9th August 2023
The world celebrates the International Day of the World’s Indigenous Peoples on August 9th 2023. The day is an opportunity to celebrate these communities, their cultures and their knowledge. Yet despite their incredible cultural diversity, Indigenous Peoples across the planet share many of the same challenges, such as threats to their human rights and loss of their territories.
Indigenous Peoples are leaders in climate action and environmental protection - here’s why it’s so important we defend their rights and learn from their vast knowledge.
Denying Indigenous Peoples access to their ancestral lands violates their human rights under international law, including their right to life, to traditional livelihoods, to culture and to a healthy environment. Indigenous people worldwide depend on their land and forests for food, water, medicine and identity.
Protected indigenous areas are home to the best-preserved rainforests. In fact, Indigenous Peoples are recognised as safeguarding a whopping 80% of the planet’s biodiversity, proving themselves to be the best guardians of ecosystems and the resources they provide, like clean water.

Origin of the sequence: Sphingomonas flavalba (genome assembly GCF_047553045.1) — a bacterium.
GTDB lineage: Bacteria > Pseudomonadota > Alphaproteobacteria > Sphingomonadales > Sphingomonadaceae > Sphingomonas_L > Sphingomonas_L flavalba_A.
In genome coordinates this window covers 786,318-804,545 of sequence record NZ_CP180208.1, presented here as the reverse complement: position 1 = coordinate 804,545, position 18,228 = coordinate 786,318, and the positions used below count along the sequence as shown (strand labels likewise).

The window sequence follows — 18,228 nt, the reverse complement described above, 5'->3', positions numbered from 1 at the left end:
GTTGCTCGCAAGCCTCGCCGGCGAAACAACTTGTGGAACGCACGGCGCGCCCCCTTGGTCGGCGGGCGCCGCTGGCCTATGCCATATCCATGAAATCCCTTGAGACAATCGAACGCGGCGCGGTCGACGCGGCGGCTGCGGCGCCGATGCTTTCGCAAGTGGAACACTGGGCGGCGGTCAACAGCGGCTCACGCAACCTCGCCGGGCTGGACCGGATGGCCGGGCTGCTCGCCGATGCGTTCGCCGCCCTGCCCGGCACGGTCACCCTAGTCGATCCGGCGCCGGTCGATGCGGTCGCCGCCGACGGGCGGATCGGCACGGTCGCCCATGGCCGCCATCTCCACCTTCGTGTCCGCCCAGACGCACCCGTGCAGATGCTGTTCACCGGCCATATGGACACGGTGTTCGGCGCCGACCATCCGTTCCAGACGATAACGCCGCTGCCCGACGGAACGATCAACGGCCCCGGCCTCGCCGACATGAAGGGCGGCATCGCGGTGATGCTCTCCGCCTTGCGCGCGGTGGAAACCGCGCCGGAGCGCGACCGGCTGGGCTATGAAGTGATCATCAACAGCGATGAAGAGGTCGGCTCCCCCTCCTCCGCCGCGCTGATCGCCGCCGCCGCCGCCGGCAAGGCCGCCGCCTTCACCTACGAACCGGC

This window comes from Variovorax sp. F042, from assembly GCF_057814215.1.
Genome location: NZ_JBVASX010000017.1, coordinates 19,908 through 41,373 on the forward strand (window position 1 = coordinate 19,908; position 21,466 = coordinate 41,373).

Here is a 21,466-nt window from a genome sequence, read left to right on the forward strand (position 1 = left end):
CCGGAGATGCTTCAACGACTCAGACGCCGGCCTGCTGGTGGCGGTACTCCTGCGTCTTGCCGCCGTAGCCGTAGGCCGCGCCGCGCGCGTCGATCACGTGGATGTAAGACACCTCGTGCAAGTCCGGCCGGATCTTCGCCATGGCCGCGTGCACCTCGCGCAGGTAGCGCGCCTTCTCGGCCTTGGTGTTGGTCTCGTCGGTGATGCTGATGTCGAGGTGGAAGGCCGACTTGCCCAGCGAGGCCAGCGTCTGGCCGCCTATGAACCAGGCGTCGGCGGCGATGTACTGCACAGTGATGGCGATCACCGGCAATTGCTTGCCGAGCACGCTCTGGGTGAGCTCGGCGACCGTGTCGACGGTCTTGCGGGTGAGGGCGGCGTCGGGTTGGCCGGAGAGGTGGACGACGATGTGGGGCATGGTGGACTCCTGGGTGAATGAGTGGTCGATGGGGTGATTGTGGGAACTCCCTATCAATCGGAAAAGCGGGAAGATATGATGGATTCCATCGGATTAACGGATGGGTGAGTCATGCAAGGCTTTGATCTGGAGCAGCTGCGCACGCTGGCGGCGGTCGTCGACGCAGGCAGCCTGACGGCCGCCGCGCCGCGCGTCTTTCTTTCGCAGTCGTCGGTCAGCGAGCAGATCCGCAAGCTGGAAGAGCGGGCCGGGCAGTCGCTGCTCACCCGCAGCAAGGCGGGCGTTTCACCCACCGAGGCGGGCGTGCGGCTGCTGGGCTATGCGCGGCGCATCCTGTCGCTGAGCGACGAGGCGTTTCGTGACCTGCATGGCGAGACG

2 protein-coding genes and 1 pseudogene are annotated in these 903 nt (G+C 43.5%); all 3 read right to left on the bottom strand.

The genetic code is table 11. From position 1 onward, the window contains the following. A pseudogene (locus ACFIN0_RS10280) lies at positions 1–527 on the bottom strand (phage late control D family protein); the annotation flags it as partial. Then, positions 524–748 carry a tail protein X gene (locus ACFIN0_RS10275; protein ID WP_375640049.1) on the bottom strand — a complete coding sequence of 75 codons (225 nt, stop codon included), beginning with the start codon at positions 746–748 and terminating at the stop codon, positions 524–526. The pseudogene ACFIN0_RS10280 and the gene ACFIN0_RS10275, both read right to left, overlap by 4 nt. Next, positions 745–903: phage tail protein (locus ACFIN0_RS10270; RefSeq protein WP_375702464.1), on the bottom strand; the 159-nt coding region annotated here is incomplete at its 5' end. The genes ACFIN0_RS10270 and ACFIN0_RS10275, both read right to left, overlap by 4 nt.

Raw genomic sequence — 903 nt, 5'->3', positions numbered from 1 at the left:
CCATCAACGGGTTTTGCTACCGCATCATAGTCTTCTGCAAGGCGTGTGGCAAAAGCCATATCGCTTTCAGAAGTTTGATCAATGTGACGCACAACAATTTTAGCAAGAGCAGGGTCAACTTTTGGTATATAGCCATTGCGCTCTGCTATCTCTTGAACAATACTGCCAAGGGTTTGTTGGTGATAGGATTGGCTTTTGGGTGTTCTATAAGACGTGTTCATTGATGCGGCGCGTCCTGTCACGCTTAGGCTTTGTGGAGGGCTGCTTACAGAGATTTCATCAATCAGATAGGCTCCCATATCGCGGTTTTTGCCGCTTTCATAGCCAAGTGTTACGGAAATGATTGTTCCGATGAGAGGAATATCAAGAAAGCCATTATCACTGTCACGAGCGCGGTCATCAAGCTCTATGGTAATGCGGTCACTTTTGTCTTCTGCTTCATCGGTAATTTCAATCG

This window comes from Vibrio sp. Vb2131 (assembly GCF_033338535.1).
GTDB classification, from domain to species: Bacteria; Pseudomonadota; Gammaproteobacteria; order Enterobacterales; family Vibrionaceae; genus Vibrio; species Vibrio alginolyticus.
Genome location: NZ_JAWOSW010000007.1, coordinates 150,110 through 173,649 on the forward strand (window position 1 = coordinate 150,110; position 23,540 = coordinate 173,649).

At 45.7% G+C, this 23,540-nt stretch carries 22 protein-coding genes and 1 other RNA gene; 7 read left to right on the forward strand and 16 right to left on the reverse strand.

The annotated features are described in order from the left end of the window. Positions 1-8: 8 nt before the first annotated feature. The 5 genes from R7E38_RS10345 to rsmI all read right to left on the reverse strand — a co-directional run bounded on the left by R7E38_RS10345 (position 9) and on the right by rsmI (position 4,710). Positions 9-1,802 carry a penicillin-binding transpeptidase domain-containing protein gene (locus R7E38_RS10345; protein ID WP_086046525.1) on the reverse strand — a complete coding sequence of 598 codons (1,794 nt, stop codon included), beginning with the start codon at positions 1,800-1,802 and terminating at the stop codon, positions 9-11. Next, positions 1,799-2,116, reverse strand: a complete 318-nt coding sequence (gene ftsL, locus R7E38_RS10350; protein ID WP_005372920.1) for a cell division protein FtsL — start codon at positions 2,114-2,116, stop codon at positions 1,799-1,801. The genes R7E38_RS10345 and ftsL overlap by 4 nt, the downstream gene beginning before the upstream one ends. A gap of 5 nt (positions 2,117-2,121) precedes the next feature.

Integrating Indigenous expertise and knowledge into land management and development policies can lead to more sustainable and equitable outcomes. They have valuable insights into local ecosystems and offer solutions to protect and restore our natural world – their knowledge systems and expertise should be respected and promoted in climate action.
Indigenous communities are often on the frontline of the fight against climate change and biodiversity loss. They are often working as agents of change in the struggle for a more sustainable future and justice for their people. It is crucial for the world’s efforts to tackle the climate and environmental crises that their contribution to climate action is recognised and their participation in decision making is supported.